Ordering a coffee used to mean answering two questions: "Regular or decaf?" and "Black or cream and sugar?" Today Starbucks offers over 87,000 different drink combinations. For decades marketing gurus have said people want choices because customization empowers the individual, but when facing a menu with thousands of drink choices some feel overwhelmed rather than empowered. Psychologists call this the "tyranny of choice," and it explains why the value of simplicity is on the rise.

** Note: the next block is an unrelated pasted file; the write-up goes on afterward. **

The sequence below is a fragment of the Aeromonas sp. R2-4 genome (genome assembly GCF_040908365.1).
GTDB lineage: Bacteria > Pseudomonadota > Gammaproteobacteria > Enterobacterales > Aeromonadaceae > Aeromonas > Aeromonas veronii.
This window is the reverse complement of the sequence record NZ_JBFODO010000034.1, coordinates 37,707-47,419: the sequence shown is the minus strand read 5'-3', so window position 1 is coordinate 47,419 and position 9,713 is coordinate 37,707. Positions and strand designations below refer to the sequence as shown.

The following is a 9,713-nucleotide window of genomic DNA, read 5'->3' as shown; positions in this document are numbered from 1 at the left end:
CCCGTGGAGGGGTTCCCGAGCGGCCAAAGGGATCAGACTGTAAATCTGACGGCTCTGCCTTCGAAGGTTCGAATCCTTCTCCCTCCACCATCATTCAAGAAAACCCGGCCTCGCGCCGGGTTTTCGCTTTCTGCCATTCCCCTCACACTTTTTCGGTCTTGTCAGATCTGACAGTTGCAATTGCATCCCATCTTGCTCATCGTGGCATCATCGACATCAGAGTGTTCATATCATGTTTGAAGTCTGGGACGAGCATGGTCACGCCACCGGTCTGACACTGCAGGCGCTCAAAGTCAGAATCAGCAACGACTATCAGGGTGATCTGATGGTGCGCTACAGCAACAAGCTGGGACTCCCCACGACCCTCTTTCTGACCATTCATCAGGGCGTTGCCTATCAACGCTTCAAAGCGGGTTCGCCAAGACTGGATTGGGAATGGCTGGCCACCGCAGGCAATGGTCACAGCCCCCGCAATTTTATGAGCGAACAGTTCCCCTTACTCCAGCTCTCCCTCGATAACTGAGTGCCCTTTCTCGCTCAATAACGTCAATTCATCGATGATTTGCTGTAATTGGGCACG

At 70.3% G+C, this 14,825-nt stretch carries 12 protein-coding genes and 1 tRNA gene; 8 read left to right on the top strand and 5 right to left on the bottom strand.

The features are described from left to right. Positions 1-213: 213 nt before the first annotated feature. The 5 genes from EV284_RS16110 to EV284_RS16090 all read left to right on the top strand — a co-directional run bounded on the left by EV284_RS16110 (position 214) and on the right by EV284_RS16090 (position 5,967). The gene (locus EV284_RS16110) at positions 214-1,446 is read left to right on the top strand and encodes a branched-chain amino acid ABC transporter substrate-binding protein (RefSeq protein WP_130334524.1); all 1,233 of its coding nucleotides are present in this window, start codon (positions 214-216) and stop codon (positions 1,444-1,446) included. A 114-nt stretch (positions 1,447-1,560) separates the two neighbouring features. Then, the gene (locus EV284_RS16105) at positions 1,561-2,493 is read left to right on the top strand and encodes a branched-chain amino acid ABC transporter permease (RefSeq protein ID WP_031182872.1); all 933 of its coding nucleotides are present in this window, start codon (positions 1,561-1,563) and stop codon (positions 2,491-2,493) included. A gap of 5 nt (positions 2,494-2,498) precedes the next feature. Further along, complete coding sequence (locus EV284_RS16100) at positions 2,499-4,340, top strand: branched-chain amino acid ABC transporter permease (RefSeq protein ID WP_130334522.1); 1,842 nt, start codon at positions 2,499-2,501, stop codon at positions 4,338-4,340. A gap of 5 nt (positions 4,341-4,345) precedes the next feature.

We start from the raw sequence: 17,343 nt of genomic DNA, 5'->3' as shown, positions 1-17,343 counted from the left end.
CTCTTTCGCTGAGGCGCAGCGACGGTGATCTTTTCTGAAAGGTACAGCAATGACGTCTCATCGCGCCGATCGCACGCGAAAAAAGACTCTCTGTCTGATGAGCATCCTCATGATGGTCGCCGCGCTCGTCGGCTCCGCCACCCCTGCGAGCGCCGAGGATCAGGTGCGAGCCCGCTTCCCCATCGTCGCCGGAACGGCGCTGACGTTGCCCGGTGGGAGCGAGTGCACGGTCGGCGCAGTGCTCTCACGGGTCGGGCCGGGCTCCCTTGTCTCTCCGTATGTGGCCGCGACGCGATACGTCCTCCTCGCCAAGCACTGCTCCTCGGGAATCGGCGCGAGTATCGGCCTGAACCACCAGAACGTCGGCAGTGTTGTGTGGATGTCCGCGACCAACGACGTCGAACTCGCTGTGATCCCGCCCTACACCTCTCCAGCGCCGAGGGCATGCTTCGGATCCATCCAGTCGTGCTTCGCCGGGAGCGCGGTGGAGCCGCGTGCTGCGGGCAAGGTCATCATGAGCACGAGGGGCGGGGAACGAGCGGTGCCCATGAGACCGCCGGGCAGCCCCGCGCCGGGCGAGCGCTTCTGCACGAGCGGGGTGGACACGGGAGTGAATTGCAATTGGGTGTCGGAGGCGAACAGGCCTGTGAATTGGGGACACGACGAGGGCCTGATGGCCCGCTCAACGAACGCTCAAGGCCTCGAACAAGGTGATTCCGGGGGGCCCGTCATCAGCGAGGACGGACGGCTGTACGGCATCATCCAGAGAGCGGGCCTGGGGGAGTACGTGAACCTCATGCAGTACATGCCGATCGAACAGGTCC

We see it in the success of Apple devices with their simple design and ease of use. A new generation of fast food is rejecting McDonald's "something for everyone" menu. The austere "urban prairie" architecture of Chipotle, for example, matches the simplicity of its menu.
The call to simplify has been heard by church leaders as well. In the last 18 months, ministry books have been published celebrating the virtues of "lean," "small," ...1